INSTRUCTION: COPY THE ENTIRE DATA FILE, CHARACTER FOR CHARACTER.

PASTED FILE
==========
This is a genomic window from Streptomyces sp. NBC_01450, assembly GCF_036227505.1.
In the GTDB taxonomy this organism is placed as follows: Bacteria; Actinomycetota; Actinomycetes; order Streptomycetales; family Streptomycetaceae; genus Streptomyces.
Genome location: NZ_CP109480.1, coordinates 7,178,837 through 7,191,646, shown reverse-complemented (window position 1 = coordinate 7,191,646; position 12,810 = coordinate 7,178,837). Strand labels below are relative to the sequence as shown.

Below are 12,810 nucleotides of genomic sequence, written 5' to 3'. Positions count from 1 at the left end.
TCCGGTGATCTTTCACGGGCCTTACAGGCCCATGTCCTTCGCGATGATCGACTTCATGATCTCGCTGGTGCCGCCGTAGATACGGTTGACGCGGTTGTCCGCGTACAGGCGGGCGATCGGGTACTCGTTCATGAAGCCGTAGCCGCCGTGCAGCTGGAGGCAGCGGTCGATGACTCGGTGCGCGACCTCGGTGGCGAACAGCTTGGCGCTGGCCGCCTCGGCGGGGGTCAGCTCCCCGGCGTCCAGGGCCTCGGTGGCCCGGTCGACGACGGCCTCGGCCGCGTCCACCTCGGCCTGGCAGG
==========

This is a genomic window from Streptomyces sp. NBC_01450, assembly GCF_036227505.1.
In the GTDB taxonomy this organism is placed as follows: Bacteria; Actinomycetota; Actinomycetes; order Streptomycetales; family Streptomycetaceae; genus Streptomyces.
Genome location: NZ_CP109480.1, coordinates 7,178,837 through 7,191,646, shown reverse-complemented (window position 1 = coordinate 7,191,646; position 12,810 = coordinate 7,178,837). Strand labels below are relative to the sequence as shown.

Below are 12,810 nucleotides of genomic sequence, written 5' to 3'. Positions count from 1 at the left end.
TCCGGTGATCTTTCACGGGCCTTACAGGCCCATGTCCTTCGCGATGATCGACTTCATGATCTCGCTGGTGCCGCCGTAGATACGGTTGACGCGGTTGTCCGCGTACAGGCGGGCGATCGGGTACTCGTTCATGAAGCCGTAGCCGCCGTGCAGCTGGAGGCAGCGGTCGATGACTCGGTGCGCGACCTCGGTGGCGAACAGCTTGGCGCTGGCCGCCTCGGCGGGGGTCAGCTCCCCGGCGTCCAGGGCCTCGGTGGCCCGGTCGACGACGGCCTCGGCCGCGTCCACCTCGGCCTGGCAGG